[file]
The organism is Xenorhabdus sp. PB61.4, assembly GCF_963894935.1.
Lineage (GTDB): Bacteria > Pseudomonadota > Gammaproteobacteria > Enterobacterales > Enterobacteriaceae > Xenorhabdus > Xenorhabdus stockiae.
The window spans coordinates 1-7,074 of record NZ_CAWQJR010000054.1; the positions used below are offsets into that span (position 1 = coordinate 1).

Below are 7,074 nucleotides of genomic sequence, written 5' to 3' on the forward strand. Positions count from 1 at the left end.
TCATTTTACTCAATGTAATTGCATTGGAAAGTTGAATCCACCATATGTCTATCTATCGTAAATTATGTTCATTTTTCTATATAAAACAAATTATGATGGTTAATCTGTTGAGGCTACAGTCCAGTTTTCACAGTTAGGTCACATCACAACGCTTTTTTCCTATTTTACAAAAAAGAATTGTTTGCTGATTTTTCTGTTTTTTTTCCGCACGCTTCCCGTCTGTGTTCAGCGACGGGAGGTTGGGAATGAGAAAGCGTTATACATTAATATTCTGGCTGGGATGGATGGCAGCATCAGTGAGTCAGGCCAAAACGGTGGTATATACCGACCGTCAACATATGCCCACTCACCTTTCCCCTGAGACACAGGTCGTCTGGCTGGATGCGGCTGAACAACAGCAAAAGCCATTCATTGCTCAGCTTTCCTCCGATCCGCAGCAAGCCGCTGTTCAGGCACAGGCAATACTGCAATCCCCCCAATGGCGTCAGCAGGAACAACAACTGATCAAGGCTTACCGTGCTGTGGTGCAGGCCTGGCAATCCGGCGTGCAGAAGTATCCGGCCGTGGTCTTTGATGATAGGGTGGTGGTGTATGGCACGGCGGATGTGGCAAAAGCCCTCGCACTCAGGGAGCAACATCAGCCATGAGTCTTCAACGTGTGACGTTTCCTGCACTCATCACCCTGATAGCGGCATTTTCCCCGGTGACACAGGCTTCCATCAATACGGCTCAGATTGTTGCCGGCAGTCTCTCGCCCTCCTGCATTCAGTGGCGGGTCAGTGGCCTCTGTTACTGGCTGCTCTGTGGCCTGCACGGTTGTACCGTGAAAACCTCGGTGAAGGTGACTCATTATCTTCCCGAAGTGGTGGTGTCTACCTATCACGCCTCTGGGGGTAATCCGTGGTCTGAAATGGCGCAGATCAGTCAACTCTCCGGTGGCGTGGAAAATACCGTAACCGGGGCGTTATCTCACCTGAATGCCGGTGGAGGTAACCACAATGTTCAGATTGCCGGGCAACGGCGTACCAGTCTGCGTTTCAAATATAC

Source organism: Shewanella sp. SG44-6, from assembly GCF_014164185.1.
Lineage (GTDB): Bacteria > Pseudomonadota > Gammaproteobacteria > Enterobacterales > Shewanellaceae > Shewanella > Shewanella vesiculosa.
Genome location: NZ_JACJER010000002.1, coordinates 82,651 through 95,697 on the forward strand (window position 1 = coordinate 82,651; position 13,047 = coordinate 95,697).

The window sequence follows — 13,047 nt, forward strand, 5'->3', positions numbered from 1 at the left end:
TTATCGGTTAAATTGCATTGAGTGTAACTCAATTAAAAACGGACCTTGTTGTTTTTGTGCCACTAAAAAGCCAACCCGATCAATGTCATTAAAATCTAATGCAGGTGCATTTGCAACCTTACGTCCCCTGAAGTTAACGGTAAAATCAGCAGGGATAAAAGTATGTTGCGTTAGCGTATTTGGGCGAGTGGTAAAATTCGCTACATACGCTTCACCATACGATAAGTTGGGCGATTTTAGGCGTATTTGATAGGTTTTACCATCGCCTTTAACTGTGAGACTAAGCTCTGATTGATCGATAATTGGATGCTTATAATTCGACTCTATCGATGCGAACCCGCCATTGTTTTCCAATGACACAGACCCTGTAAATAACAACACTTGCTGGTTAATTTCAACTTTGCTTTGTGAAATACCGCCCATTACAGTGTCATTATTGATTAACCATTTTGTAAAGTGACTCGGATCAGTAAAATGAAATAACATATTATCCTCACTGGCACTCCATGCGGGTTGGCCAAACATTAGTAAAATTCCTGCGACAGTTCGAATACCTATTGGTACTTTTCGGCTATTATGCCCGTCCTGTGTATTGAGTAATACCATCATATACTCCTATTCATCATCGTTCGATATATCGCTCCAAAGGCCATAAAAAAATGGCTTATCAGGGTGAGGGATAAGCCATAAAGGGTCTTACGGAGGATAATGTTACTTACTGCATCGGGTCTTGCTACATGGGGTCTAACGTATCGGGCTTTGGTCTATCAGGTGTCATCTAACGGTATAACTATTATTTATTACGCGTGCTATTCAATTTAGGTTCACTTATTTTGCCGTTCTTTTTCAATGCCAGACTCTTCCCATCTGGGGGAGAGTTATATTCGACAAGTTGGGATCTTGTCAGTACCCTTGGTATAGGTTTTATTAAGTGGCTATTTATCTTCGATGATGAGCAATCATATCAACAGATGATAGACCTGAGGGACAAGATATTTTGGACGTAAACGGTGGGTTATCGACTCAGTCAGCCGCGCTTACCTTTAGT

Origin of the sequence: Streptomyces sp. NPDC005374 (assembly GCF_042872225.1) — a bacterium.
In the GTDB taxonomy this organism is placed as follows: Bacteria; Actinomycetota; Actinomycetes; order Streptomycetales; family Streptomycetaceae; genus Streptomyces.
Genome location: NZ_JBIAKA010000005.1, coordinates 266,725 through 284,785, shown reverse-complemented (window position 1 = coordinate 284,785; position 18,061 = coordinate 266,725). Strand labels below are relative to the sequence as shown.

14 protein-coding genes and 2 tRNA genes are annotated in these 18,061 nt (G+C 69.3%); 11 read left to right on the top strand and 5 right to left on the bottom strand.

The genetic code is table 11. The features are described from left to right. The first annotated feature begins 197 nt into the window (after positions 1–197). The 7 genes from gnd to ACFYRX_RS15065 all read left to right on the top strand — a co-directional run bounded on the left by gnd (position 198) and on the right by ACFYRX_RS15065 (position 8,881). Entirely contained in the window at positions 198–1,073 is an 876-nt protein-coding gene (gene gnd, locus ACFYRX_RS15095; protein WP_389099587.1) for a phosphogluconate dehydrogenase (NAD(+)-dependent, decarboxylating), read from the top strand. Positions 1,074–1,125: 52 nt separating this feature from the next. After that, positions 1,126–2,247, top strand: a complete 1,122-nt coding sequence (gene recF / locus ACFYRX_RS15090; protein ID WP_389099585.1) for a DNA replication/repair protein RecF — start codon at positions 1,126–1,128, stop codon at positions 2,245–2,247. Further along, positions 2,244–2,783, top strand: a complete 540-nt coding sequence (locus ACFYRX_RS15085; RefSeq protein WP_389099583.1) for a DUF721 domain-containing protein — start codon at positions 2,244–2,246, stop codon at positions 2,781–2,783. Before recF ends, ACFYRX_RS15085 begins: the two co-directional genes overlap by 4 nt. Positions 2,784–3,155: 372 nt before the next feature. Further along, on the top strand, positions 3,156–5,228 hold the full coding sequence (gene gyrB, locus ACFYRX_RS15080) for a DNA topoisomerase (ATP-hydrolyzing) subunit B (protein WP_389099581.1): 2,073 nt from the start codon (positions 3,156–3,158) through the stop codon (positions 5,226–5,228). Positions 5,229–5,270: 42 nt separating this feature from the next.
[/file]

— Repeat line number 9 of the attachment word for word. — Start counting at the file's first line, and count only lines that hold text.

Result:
The window sequence follows — 13,047 nt, forward strand, 5'->3', positions numbered from 1 at the left end: